CAM for Carpal Tunnel Syndrome

CAM for Carpal Tunnel Syndrome

Performing repetitive manual tasks on a regular basis, such as using a keyboard for long hours on a daily basis, may leave you vulnerable to carpal tunnel syndrome, or CTS. The carpal tunnel is the channel in the wrist through which the nerve and tendons of the hand run. When this channel is put under constant pressure or strain, the nerve is squeezed and causes pain and weakness in your hand. CTS may be related to other health conditions, such as Lyme disease or rheumatoid arthritis. It occurs more often in women, especially during pregnancy and menopause. If you have woken up in the night with painful tingling in one or both hands, have daytime tingling or weakness in your hands, or have felt pain shooting up from your hand into your arm, you may have CTS.

If you think your symptoms indicate CTS, visit your physician for a full diagnosis. He or she may recommend that you wear a splint or brace to keep your wrist from bending and to minimize or prevent further pressure on the nerve. Your doctor may also prescribe anti-inflammatory drugs (such as ibuprofen), corticosteroids (steroid drugs, injected into your wrist to reduce swelling), and diuretics, if needed. Surgery may be recommended if other interventions fail.

There are several complementary and alternative therapies that have proven to be effective remedies for CTS. Eighty-five percent of people with CTS respond well to vitamin B6 therapy, though it may take up to 3 months for this treatment to reach its full effectiveness. Topical application of arnica gel may also prove an effective treatment. These treatments, along with other complementary and alternative options, are detailed below.


  • Reduce or eliminate the foods in your diet that promote inflammation: modify your intake of saturated fats and fried foods.
  • Take vitamin B6 supplements (50 to 200 mg a day) to relieve pain and improve functioning. Also consider taking a B-complex vitamin to prevent the imbalance of other B vitamins and to promote the body's use of vitamin B6.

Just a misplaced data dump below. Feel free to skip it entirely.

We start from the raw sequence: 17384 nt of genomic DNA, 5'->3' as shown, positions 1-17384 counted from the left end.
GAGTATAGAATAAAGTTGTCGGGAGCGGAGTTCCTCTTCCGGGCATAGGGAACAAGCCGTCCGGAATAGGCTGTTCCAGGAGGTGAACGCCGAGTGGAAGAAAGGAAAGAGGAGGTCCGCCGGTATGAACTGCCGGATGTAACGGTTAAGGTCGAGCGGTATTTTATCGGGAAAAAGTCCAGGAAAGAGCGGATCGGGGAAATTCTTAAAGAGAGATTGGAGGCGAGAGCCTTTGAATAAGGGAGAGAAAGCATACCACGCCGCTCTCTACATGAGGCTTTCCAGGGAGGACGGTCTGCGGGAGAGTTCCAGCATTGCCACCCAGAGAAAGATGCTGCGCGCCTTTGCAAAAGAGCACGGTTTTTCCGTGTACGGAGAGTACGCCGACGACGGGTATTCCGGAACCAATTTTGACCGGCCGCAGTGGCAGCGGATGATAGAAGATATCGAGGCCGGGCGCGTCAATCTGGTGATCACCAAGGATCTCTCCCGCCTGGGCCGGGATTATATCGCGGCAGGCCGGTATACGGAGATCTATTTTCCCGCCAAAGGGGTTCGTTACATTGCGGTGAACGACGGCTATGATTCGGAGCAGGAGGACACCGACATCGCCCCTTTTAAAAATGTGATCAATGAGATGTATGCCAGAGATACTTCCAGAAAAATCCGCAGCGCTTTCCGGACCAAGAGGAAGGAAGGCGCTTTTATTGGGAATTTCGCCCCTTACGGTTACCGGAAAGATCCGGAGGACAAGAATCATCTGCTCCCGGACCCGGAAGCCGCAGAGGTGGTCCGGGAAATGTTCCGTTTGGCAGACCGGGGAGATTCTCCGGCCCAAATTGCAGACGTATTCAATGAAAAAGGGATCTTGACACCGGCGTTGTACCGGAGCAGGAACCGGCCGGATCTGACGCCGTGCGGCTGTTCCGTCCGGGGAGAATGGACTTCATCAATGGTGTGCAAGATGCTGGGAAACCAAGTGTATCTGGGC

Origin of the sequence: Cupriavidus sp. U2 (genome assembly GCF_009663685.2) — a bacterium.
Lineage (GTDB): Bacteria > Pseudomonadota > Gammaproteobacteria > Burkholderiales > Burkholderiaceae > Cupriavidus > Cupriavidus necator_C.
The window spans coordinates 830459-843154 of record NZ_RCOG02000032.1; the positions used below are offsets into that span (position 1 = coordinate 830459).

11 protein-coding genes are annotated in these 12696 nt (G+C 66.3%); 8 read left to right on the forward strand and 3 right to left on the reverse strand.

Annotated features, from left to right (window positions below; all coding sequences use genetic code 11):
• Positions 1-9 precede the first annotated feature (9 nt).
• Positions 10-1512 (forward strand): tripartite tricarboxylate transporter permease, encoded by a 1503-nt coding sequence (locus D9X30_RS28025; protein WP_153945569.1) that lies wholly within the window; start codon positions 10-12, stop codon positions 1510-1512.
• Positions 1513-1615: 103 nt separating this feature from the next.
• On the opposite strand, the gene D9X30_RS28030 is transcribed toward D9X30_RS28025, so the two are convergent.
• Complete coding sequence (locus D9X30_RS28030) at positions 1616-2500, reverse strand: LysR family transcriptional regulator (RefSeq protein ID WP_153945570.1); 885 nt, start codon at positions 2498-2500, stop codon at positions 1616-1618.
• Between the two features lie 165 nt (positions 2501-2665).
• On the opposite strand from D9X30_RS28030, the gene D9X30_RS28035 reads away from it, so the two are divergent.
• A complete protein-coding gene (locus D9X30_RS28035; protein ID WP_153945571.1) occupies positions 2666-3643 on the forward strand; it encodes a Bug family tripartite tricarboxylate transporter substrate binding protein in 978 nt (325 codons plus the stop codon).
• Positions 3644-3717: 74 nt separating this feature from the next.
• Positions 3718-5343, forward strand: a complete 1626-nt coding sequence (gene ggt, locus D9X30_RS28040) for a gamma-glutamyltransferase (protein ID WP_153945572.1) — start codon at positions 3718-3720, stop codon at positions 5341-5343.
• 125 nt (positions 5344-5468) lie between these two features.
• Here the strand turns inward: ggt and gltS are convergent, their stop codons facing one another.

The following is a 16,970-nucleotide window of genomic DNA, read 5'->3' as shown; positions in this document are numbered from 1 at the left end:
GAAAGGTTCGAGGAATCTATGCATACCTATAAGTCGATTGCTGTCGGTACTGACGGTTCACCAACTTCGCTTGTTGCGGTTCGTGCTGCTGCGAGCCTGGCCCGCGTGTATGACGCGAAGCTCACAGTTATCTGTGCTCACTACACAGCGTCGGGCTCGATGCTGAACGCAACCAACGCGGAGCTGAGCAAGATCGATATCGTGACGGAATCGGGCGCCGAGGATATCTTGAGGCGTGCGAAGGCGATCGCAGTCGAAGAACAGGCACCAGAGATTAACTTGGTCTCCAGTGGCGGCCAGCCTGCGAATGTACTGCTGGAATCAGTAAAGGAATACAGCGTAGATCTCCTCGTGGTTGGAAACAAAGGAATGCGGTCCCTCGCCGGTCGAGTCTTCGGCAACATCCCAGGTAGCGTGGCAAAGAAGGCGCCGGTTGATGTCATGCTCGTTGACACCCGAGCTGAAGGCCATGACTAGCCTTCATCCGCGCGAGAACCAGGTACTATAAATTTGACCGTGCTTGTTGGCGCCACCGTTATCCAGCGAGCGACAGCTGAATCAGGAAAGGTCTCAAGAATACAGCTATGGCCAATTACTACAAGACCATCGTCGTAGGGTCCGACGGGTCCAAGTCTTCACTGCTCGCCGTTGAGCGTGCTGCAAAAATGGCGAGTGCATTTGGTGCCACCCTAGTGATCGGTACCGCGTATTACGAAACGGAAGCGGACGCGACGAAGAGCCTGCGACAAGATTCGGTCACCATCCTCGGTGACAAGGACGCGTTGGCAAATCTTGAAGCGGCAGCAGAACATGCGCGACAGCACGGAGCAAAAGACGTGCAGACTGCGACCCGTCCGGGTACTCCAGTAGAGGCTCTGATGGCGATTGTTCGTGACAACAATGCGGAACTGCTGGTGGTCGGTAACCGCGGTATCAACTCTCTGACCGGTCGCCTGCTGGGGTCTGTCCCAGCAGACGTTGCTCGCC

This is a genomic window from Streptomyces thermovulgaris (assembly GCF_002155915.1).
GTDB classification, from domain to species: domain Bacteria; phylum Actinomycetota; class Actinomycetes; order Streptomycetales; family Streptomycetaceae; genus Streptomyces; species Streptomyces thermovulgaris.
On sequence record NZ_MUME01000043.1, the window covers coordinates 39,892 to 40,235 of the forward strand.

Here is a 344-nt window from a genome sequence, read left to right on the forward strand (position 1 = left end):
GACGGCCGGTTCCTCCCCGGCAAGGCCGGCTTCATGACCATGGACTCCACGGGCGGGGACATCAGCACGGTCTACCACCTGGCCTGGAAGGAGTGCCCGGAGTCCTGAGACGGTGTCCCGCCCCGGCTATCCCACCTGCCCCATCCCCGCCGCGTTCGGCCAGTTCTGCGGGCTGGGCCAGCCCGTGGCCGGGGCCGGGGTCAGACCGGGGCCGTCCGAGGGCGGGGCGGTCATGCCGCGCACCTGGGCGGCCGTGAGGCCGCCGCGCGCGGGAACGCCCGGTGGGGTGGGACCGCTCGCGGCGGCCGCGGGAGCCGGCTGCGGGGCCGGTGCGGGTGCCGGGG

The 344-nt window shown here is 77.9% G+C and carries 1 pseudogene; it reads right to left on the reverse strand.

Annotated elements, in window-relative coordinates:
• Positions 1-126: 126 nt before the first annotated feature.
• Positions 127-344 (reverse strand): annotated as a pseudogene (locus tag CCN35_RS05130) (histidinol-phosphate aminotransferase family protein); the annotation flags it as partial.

• Incorporate essential fatty acids (1,500 to 3,000 mg a day) into your diet for at least a month. Essential fatty acids can reduce inflammation and CTS symptoms.
  • Take curcumin (250 to 500 mg) and bromelain (250 to 500 mg) between meals to reduce inflammation.
  • Take lipoic acid (100 mg twice a day) to reduce swelling and inflammation.


A combination of equal parts of the following herbs in a tea or tincture may decrease inflammation, provide some pain relief, and enhance healing.

  • Cramp bark (Viburnum opulus)
  • St. John's wort (Hypericum perforatum)
  • Wild yam (Dioscorea villosa)

For tea, use 1 heaping teaspoon herb per cup of hot water. Steep covered 5 to 10 minutes for leaf or flowers, and 10 to 20 minutes for roots. Tinctures can be purchased from health food stores. They are preparations made from alcohol (or water and alcohol), containing an herb strength of 1 part herb to 5 parts solvent or 1 part herb to 10 parts solvent. If you take this as a tea, drink 1 to 3 cups per day; as a tincture, take 30 drops three times a day.


Some of the most common homeopathic remedies for CTS are listed here. Usually the dose is 12X to 30C every one to four hours until symptoms improve. Be sure to consult an experienced homeopath for the correct remedy and potency for your individual needs.

  • Apis mellifica for joints that are red, hot, or swollen
  • Arnica montana for soreness; may be especially effective if applied topically (in a gel or cream)
  • Guaiacum for CTS that improves with cold applications

Be sure to talk with your physician or pharmacist to best determine which herbal or nutritional supplements are for you. Some supplements should not be taken if you have certain medical conditions or are taking particular prescription medications.

There are also some things you can do by way of prevention. Stretch or flex your arms and fingers before you begin to work and at frequent intervals throughout the day. Try to vary the tasks that you do. Modify your work environment: If your CTS is the result of using a computer, invest in an adjustable keyboard and wrist rest.


Integrative Medicine Access: Professional Reference to Conditions, Herbs & Supplements. Newton, Mass: Integrative Medicine Communications; 2000.

Review Date: June 2000
Reviewed By: Integrative Medicine editorial

Copyright © 2004 A.D.A.M., Inc

The publisher does not accept any responsibility for the accuracy of the information or the consequences arising from the application, use, or misuse of any of the information contained herein, including any injury and/or damage to any person or property as a matter of product liability, negligence, or otherwise. No warranty, expressed or implied, is made in regard to the contents of this material. No claims or endorsements are made for any drugs or compounds currently marketed or in investigative use. This material is not intended as a guide to self-medication. The reader is advised to discuss the information provided here with a doctor, pharmacist, nurse, or other authorized healthcare practitioner and to check product information (including package inserts) regarding dosage, precautions, warnings, interactions, and contraindications before administering any drug, herb, or supplement discussed herein.

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